The latest news on coronaviruses from Canada and around the world on Tuesday (this file will be updated throughout the day). Web links to longer stories if available.
7:03 a.m. Open conflict broke out on Tuesday between the Tokyo Olympic organizers and the IOC over who will pay for the unprecedented one-year postponement.
Tokyo spokesman Masa Takaya said the organizing committee had asked the Swiss-based International Olympic Committee to remove a comment from its website suggesting that Prime Minister Shinzo Abe had agreed that Japan would assume most deferral costs.
According to Japanese media reports, the one-year delay caused by the coronavirus pandemic will cost between $ 2 billion and $ 6 billion. Neither side has given an official estimate, but Tokyo CEO Toshiro Muto called the deferral costs “massive.”
“It is not appropriate that the name of the Prime Minister be quoted this way,” Takaya said in a 90-minute teleconference.
Almost all of the questions, mainly from Japanese journalists, focused on the IOC statement and the costs to Japan.
The IOC statement, on a page titled “Frequently Asked Questions About the Tokyo 2020 Olympics”, said that Abe had agreed that Japan “would continue to cover the costs it would have incurred under the existing agreement for 2020, and the IOC continue to bear its share of the costs. ”
5:30 a.m .: South Korea has reported nine new coronavirus infections and one more death, bringing its total to 10,683 cases and 237 deaths. South Korean centers for disease control and prevention said at least 1,011 cases were linked to recent arrivals from abroad.
The country’s workload has slowed since the beginning of March, when it reported around 500 new cases a day. Infections continued to decline in the hardest hit city of Daegu, which reported two new cases.
5:26 a.m .: Indonesian President Joko Widodo has banned residents of the world’s most populous Muslim-majority nation from returning to their hometowns to celebrate Eid al-Fitr, which marks the end of the fast from dawn to sunset during Ramadan.
The announcement came amid warnings from health experts that Indonesia could face an explosion of coronavirus cases that could infect more than a million people after Ramadan, unless the government takes more stringent measures.
4 h: Latest figures for confirmed and suspected COVID-19 cases in Canada at 4 a.m. (ET) on April 21, 2020:
There are 36,831 confirmed and suspected cases in Canada.
- Quebec: 19,319 confirmed (including 939 deaths, 3,847 resolved)
- Ontario: 11,184 confirmed (including 584 deaths, 5,515 resolved)
- Alberta: 2,908 confirmed (including 59 deaths, 1,230 resolved)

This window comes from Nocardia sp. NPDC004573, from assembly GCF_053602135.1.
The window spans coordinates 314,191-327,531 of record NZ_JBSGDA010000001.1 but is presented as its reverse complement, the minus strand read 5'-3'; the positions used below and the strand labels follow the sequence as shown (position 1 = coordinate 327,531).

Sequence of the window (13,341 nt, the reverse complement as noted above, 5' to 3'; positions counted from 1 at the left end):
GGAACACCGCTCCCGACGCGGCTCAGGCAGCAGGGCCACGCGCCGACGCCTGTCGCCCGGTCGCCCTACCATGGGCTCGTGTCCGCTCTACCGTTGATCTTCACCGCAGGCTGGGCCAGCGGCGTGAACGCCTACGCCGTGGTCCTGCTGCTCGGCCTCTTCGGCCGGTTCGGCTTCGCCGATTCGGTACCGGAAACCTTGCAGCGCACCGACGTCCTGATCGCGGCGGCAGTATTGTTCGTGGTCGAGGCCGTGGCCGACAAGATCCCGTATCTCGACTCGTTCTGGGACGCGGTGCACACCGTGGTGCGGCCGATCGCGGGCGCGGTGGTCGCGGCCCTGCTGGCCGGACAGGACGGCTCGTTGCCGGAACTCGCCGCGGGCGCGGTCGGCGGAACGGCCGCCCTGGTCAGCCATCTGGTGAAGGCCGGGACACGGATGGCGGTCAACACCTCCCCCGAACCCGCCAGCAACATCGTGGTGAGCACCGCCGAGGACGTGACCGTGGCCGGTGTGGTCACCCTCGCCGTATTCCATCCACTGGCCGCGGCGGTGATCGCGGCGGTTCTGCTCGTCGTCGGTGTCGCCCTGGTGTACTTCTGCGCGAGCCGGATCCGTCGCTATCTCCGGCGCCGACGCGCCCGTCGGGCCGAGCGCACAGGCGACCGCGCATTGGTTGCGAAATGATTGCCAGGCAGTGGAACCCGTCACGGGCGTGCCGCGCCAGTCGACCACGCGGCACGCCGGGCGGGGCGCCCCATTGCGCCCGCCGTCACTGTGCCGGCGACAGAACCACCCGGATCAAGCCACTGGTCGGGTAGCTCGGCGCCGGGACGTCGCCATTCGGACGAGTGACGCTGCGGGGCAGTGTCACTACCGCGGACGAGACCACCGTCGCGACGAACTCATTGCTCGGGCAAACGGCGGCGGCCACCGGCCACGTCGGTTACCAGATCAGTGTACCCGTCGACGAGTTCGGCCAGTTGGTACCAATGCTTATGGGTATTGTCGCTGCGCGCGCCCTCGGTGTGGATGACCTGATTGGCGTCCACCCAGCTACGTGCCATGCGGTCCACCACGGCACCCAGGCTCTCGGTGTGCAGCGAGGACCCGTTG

- British Columbia: 1,699 confirmed (including 86 deaths, 1,039 resolved)
- Nova Scotia: 721 confirmed (including 9 deaths, 248 resolved)
- Saskatchewan: 316 confirmed (including 4 deaths, 238 resolved)
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- Newfoundland and Labrador: 257 confirmed (including 3 deaths, 191 resolved)
- Manitoba: 246 confirmed (including 6 deaths, 143 resolved), 8 presumptive
- New Brunswick: 118 confirmed (of which 92 resolved)
- Prince Edward Island: 26 confirmed (of which 23 resolved)
- Canadian returnees: 13 confirmed
- Yukon: 11 confirmed (including 8 resolved)
- Northwest Territories: 5 confirmed (including 5 resolved)
- Nunavut: No confirmed cases
Sunday 7 p.m .: The Willowdale Welcome Center confirms 74 cases of COVID-19 among clients, according to figures from Toronto Public Health.
According to Patricia Mueller, chief executive officer of Homes First, the agency that operates the 200 beds, many tests were done at the North York facility over the weekend and, strikingly, many who tested positive showed little or no symptoms. shelter.
Mueller said she hopes it won’t have the same impact on the Willowdale refugees, who are on average 40 or younger and generally healthy.
12:20 p.m .: Ontario modeling suggests that COVID-19 epidemic has peaked in a larger community and is “being brought under control”, but appears to be developing in long-term care facilities and other settings grouped together. Kate Allen and Jennifer Yang of The Star have written about the “two epidemics” in the province.
12:15 p.m .: Ontario reached its predicted COVID-19 peak early on thanks to home support and physical distance measures which are expected to keep the total number of cases well below the disaster scenarios presented two weeks ago, according to a new computer modeling published by the province.
“These actions make a difference and people must stay the course and stay strong to save lives,” notes notes prepared for a briefing by health officials on Monday.
Read more on Monday’s cover here.